Potential clients are often concerned with the expense associated with resolving their family disputes.  It’s understandable as these matters can accrue substantial legal fees.  In this week’s #FamilyFriday article, ERA Law Group, LLC discusses ways you can mitigate your expenses and how we can help!

  1. Mediation. Mediation is often a less litigious and less expensive means to resolve your dispute.  Often families need the assistance of a third party that can help guide the parties, fueled by emotion, towards a resolution.  The resolution is ultimately up to the parties but having that guide can be beneficial and save you the time and energy of duking it out in the courtroom.  ERA offers mediation services for families that are separating, needing a modification, attempting to develop a parenting plan, drafting a property settlement agreement, and more.  Our fees are $250.00 per hour to be split equally among the parties.
  2. Uncontested Divorce by 12 Month Separation. In those cases where families have been separated for 12 months and are proceeding with their divorce uncontested, ERA offers fixed fee services ranging from $500.00 to $1,500.00.  Generally these partners will have a Separation Agreement already settling all disputes but this is not required.
  3. Uncontested Divorce by Mutual Consent. In these cases, married couples without minor children can get divorced without having to wait a certain period of time.  To be divorced by mutual consent, the couple must have settled all issues relating to their marriage.  ERA offers fixed fee services to complete the agreement and file the divorce.  These range from $2,500 to $3,500 depending upon the amount of marital property.
  4. Separation Agreements. You and your spouse want to discuss and settle issues related to any joint bank accounts, cars, real property, debt, retirement, and alimony before filing for divorce.  Hiring an attorney to draft the settlement agreement to ensure it contains all necessary contract language and covers all potential property disputes is important to make sure you truly have settled all property issues.  Additionally, sometimes parties think they’re on the same page only to learn that they’re not.  Discussing these issues initially allows for a smooth settlement and divorce. ERA fixed fees range from $2,000 to $3,000.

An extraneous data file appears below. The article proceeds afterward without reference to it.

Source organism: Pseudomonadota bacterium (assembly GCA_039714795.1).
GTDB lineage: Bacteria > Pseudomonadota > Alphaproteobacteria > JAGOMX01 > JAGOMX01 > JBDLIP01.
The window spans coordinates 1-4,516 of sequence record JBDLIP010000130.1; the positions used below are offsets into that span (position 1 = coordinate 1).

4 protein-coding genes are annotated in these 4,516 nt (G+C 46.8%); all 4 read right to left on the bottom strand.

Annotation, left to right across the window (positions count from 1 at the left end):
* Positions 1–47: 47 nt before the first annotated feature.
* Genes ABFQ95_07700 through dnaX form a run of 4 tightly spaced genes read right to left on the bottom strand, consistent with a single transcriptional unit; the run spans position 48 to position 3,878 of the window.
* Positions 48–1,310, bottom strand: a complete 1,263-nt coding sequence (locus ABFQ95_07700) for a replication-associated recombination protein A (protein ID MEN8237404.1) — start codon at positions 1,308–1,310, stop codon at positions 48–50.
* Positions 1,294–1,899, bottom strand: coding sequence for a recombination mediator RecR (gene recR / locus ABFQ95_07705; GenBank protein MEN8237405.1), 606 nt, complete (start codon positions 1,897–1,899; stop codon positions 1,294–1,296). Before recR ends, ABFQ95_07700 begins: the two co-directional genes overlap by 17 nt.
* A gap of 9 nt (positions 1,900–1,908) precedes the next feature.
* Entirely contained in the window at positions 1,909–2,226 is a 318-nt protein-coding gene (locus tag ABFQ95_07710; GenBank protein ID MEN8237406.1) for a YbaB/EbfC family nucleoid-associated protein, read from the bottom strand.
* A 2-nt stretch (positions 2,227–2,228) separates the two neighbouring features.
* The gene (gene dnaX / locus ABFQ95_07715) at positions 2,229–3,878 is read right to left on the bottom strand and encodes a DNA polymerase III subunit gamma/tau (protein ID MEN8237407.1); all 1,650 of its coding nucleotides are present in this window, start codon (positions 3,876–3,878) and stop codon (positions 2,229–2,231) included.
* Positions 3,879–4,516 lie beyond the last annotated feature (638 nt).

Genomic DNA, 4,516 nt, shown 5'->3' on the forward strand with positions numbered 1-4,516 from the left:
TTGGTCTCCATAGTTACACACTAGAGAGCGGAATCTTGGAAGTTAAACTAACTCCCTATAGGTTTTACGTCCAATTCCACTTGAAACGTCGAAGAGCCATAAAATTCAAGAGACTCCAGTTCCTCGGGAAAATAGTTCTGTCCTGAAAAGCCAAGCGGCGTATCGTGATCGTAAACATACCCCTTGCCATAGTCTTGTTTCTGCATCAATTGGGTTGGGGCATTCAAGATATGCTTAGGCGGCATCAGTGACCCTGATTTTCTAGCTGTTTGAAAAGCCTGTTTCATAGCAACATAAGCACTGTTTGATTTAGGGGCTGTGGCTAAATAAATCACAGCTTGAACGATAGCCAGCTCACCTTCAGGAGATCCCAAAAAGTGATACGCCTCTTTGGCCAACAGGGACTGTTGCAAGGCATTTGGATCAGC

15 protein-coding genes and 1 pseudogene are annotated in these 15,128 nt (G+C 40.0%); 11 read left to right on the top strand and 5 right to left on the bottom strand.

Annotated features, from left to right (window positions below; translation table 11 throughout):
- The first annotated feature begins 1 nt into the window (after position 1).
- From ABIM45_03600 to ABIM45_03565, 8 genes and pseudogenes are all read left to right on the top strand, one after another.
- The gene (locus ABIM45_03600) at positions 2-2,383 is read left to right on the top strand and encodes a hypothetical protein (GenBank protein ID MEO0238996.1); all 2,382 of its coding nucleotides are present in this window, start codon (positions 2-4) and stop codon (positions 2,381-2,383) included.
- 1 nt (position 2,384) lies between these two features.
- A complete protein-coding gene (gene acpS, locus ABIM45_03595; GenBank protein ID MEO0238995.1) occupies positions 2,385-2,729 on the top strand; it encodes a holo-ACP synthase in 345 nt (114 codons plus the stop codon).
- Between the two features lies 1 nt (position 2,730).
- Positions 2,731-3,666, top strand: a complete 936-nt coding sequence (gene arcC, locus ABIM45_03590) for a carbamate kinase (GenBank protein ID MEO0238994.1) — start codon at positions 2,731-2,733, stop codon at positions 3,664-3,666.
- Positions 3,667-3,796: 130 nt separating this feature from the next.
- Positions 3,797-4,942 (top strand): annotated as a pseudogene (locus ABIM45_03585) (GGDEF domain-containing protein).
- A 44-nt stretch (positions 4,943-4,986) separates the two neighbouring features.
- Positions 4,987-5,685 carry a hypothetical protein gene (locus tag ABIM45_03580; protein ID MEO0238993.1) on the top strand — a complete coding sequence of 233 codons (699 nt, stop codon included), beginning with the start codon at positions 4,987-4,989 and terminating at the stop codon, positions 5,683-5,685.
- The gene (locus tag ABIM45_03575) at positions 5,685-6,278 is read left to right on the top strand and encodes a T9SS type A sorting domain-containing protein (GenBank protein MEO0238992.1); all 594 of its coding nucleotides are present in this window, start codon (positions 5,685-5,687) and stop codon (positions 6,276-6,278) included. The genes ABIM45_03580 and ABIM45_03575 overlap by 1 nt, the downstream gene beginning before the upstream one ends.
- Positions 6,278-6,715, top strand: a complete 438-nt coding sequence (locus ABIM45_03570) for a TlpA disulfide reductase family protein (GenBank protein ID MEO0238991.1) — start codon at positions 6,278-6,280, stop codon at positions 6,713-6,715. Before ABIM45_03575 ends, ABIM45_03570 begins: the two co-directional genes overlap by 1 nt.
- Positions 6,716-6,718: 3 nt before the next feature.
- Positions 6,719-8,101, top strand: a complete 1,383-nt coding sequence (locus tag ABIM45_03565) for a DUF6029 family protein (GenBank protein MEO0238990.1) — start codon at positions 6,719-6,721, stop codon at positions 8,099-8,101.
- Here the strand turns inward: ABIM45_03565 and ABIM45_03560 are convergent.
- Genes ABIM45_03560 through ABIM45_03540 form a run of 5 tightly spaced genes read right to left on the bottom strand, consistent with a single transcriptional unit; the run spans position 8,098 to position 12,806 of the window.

5. Parenting Plans. Parenting Plans encourage parents to focus on the needs of their children, how best to co-parent, and how to anticipate and/or address the various changes in their lives at the time of its creation and in the future. It also allows the parties to decide what is in the best interest of their children rather than leaving it up to a Judge.  Often the Judgment of Absolute Divorce is silent on many issues which results in parties having to come back to Court for future modifications.  A well-drafted Parenting Plan can resolve many, if not all, of these issues.  More importantly, it allows parents to come together as parents – not as spouses.  They may no longer be spouses but they will always be parents.  ERA fixed fees range from $1,500 to $3,500.